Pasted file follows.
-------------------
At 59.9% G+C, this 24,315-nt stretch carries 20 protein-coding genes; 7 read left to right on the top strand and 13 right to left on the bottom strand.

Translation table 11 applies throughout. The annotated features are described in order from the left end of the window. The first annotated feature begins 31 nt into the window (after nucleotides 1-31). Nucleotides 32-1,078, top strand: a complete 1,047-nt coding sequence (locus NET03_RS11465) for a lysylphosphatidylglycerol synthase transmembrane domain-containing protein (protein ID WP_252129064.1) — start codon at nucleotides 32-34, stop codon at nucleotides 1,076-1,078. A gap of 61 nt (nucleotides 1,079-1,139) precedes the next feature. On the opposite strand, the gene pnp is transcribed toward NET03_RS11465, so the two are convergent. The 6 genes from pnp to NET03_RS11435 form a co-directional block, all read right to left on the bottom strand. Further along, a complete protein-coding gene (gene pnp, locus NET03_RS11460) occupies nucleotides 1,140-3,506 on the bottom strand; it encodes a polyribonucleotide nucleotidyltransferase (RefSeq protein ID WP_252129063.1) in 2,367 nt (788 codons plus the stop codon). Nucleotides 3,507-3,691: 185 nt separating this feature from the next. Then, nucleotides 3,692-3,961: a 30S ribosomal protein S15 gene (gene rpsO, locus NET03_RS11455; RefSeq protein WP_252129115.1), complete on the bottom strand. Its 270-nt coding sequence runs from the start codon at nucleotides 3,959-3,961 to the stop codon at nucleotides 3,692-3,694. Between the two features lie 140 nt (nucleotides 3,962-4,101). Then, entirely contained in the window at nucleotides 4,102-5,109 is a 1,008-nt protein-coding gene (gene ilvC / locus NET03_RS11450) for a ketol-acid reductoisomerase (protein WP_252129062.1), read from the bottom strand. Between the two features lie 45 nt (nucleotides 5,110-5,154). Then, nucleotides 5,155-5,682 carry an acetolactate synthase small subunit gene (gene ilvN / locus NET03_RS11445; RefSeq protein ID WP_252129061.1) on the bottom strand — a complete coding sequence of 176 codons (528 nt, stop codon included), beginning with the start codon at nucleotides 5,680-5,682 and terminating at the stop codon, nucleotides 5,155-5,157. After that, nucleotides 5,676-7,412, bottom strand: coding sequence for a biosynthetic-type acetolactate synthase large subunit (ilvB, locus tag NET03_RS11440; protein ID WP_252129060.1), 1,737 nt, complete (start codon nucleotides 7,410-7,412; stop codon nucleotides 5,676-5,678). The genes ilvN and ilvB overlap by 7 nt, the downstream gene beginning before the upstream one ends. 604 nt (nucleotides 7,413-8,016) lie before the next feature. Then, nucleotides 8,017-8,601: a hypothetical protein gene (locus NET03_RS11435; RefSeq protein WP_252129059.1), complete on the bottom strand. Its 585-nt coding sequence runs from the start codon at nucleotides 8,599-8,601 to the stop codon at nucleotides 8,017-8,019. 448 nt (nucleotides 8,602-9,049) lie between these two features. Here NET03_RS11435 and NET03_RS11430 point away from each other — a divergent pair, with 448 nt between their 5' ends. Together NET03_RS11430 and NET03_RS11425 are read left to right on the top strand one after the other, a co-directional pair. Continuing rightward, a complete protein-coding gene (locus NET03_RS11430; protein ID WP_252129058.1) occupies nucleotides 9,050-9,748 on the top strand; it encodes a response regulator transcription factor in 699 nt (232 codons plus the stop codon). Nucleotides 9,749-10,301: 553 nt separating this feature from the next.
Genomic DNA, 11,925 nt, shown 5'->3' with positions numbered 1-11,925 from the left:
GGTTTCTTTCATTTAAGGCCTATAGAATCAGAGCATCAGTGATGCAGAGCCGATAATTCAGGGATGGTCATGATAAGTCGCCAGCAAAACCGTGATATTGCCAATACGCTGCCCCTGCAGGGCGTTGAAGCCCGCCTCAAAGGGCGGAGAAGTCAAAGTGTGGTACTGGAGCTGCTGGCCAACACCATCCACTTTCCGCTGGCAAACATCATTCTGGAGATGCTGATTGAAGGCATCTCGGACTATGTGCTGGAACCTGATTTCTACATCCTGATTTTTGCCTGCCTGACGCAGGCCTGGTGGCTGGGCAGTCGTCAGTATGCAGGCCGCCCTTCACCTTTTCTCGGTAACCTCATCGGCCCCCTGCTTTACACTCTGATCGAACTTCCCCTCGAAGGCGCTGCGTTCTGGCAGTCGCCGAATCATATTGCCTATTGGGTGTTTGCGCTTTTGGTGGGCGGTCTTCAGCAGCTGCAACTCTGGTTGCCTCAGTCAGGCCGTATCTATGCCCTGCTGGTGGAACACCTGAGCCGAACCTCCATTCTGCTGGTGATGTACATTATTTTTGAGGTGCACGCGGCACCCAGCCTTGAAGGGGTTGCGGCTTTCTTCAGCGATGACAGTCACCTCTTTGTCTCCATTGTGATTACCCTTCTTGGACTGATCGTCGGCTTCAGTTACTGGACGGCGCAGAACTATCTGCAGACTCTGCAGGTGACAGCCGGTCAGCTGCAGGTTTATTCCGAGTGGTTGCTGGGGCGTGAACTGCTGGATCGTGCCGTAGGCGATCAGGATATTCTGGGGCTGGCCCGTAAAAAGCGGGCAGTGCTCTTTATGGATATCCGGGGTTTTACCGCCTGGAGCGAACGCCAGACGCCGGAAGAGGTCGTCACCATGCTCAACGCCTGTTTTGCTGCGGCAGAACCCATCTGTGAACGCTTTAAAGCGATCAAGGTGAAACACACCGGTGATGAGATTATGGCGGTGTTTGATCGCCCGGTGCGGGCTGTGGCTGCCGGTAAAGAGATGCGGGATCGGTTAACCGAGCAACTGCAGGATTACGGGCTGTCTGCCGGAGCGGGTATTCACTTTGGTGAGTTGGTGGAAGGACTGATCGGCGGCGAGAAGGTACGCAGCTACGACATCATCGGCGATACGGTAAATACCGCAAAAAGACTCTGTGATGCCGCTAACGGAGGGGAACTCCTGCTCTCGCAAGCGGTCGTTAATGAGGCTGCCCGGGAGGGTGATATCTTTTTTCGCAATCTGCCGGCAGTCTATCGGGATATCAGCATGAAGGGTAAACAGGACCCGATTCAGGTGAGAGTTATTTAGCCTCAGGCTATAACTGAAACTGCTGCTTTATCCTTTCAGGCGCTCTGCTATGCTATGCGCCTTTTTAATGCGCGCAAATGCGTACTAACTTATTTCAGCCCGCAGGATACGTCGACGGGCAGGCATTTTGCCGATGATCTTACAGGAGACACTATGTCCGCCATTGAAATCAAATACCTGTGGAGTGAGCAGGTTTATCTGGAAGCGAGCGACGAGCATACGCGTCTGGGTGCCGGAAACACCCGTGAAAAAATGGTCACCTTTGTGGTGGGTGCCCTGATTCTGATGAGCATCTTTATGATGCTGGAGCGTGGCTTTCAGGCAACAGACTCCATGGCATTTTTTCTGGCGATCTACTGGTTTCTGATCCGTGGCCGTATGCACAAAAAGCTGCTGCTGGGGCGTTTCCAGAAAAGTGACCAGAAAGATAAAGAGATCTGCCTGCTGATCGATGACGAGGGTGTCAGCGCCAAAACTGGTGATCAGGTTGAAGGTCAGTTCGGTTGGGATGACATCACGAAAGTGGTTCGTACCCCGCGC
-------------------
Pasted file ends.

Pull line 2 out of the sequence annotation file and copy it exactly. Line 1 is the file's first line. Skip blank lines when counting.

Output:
Translation table 11 applies throughout. The annotated features are described in order from the left end of the window. The first annotated feature begins 31 nt into the window (after nucleotides 1-31). Nucleotides 32-1,078, top strand: a complete 1,047-nt coding sequence (locus NET03_RS11465) for a lysylphosphatidylglycerol synthase transmembrane domain-containing protein (protein ID WP_252129064.1) — start codon at nucleotides 32-34, stop codon at nucleotides 1,076-1,078. A gap of 61 nt (nucleotides 1,079-1,139) precedes the next feature. On the opposite strand, the gene pnp is transcribed toward NET03_RS11465, so the two are convergent. The 6 genes from pnp to NET03_RS11435 form a co-directional block, all read right to left on the bottom strand. Further along, a complete protein-coding gene (gene pnp, locus NET03_RS11460) occupies nucleotides 1,140-3,506 on the bottom strand; it encodes a polyribonucleotide nucleotidyltransferase (RefSeq protein ID WP_252129063.1) in 2,367 nt (788 codons plus the stop codon). Nucleotides 3,507-3,691: 185 nt separating this feature from the next. Then, nucleotides 3,692-3,961: a 30S ribosomal protein S15 gene (gene rpsO, locus NET03_RS11455; RefSeq protein WP_252129115.1), complete on the bottom strand. Its 270-nt coding sequence runs from the start codon at nucleotides 3,959-3,961 to the stop codon at nucleotides 3,692-3,694. Between the two features lie 140 nt (nucleotides 3,962-4,101). Then, entirely contained in the window at nucleotides 4,102-5,109 is a 1,008-nt protein-coding gene (gene ilvC / locus NET03_RS11450) for a ketol-acid reductoisomerase (protein WP_252129062.1), read from the bottom strand. Between the two features lie 45 nt (nucleotides 5,110-5,154). Then, nucleotides 5,155-5,682 carry an acetolactate synthase small subunit gene (gene ilvN / locus NET03_RS11445; RefSeq protein ID WP_252129061.1) on the bottom strand — a complete coding sequence of 176 codons (528 nt, stop codon included), beginning with the start codon at nucleotides 5,680-5,682 and terminating at the stop codon, nucleotides 5,155-5,157. After that, nucleotides 5,676-7,412, bottom strand: coding sequence for a biosynthetic-type acetolactate synthase large subunit (ilvB, locus tag NET03_RS11440; protein ID WP_252129060.1), 1,737 nt, complete (start codon nucleotides 7,410-7,412; stop codon nucleotides 5,676-5,678). The genes ilvN and ilvB overlap by 7 nt, the downstream gene beginning before the upstream one ends. 604 nt (nucleotides 7,413-8,016) lie before the next feature. Then, nucleotides 8,017-8,601: a hypothetical protein gene (locus NET03_RS11435; RefSeq protein WP_252129059.1), complete on the bottom strand. Its 585-nt coding sequence runs from the start codon at nucleotides 8,599-8,601 to the stop codon at nucleotides 8,017-8,019. 448 nt (nucleotides 8,602-9,049) lie between these two features. Here NET03_RS11435 and NET03_RS11430 point away from each other — a divergent pair, with 448 nt between their 5' ends. Together NET03_RS11430 and NET03_RS11425 are read left to right on the top strand one after the other, a co-directional pair. Continuing rightward, a complete protein-coding gene (locus NET03_RS11430; protein ID WP_252129058.1) occupies nucleotides 9,050-9,748 on the top strand; it encodes a response regulator transcription factor in 699 nt (232 codons plus the stop codon). Nucleotides 9,749-10,301: 553 nt separating this feature from the next.